Town Hall Meetings on Nursing Homes Identify Caregiver Concerns
April 30th, 2009
Wes Bledsoe, the founder of a national watchdog group for nursing homes, has called for a change on how substantiated abuse cases are cited and how they influence the rating of nursing homes on the federal Medicare.gov Web site. During recent town hall meeting, Bledsoe asked the audience members what they would like to know about a nursing home if they were searching for one for a loved one. The answer: They would want to know if there has been mistreatment or any kind of abuse. Bledsoe then went through numerous Minnesota Department of Health reports that clearly showed substantiated abuse but because the facilities self-reported the incidents and implemented a plan of correction before the state health department arrived, they were not cited any deficiencies. The HensonFuerst Nursing Home Abuse lawyers understand many families of nursing home residents rely heavily on this government rating system, and they suggest caregivers demand accurate and complete information.
Click to read the entire article from The Albert Lea Tribune.
Conversion from Private Funds Payment to Medicaid Causes Evictions
April 28th, 2009
Assisted Living Concepts, a Wisconsin-based company that, according to its Web site, operates 216 assisted-living residences with capacity for more than 9,000 residents in 20 states is being criticized for its decision to cut down on Medicaid recipients, even ones who first entered their facilities with the ability to pay from private funds. ALC was harshly scolded in a 48-page state Public Advocate’s Office report that said when the chain began evicting tenants once they spent their money and moved to Medicaid “it caused the company’s New Jersey residents to suffer significant harm.” The report said the Office of Ombudsman, which investigates abuse, neglect and exploitation in long-term centers, noticed a significant uptick in a variety of complaints against Assisted Living Concepts during the spring and summer of 2007.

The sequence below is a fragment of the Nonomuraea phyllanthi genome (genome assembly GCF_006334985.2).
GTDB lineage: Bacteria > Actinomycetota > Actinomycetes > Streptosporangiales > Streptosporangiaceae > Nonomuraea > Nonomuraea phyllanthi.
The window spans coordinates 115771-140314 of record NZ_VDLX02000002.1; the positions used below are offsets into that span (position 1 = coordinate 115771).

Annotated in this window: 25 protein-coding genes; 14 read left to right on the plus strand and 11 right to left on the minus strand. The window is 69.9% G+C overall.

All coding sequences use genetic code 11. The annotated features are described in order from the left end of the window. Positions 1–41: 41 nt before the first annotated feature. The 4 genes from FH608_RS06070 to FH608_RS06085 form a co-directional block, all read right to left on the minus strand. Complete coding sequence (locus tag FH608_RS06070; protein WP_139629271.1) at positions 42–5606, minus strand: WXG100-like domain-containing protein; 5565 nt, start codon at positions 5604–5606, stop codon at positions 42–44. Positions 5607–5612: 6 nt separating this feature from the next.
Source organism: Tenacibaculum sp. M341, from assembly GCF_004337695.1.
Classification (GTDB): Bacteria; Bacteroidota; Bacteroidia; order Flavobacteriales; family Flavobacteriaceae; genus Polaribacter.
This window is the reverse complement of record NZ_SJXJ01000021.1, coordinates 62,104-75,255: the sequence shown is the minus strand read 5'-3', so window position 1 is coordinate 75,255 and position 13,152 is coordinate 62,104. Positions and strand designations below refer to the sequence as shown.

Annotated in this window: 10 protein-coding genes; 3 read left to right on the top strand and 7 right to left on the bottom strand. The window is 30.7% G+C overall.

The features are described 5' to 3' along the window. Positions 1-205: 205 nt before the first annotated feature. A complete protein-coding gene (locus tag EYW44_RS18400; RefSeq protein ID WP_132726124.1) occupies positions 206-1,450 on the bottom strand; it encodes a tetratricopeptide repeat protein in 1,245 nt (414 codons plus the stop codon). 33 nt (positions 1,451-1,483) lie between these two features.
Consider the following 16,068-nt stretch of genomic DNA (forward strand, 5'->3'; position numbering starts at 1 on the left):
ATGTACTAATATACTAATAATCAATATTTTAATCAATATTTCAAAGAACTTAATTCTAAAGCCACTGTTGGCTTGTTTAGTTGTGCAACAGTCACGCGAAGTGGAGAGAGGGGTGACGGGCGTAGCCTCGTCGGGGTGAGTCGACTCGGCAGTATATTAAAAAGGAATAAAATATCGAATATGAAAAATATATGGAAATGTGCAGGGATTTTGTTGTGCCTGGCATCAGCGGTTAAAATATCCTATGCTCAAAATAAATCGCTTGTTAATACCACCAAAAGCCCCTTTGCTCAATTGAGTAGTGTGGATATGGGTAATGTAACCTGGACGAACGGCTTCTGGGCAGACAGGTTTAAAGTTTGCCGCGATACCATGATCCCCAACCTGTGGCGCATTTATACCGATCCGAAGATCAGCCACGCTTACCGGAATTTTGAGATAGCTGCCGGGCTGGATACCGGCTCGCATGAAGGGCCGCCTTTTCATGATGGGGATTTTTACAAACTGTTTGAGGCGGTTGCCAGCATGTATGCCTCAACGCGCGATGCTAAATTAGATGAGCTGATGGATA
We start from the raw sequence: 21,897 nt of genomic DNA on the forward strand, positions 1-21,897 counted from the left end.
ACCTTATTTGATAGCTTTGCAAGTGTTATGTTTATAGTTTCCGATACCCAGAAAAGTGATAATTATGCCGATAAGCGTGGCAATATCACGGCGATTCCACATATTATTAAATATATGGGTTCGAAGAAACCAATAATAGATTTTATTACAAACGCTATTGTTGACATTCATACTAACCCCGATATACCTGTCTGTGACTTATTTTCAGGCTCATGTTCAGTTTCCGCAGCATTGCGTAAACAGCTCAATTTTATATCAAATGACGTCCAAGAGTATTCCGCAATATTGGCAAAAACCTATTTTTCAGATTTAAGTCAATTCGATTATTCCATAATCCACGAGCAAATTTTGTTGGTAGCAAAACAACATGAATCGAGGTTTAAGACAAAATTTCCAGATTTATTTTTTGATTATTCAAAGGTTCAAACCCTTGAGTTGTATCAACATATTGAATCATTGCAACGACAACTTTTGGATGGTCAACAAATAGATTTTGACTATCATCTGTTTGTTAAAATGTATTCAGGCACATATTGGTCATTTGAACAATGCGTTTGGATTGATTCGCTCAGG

Click to read the entire article from The Press of Atlantic City.
Appalling Arguments from Lawyers who Defend Nursing Homes
April 28th, 2009
Nursing home residents suffer many different kinds of injuries due to nursing home negligence—broken bones, pressure sores, skin tears, malnutrition and dehydration. Perhaps the worst injury they suffer is the injury to their dignity, their self-respect. Many nursing home residents are completely helpless, and need the nursing home staff to do everything for them, including cleaning them up every two hours, so that they won’t have to lie in their own waste for hours at a time. But all too often, the nursing home doesn’t realize how terrible it is for these residents to have to endure the discomfort, the smell, the sheer embarrassment and injury to their dignity that results from having to exist in this manner on a regular basis.
In fact, just last week, Nursing Home Litigation team member Carmaletta Henson was arguing a motion before a judge regarding this same issue. “I explained to the judge what a horrendous injury to a person’s dignity and sense of self-worth it is for them to have to lie in their own waste for hours at a time, because the nursing home doesn’t have enough staff to change them”.
The responsive argument from the defense counsel for the nursing home facility was quite telling. She argued that this resident didn’t develop pressure sores or any other physical injuries as a result of having to lie in her own waste for hours on end, so there was no “injury”, and a jury should not be asked to value this non-injury. This is a perfect example of the cold and heartless response we oftentimes see from nursing homes and their lawyers, a response that we fight to change. The injury to these residents is clear, and senseless. This is an injury that should never happen.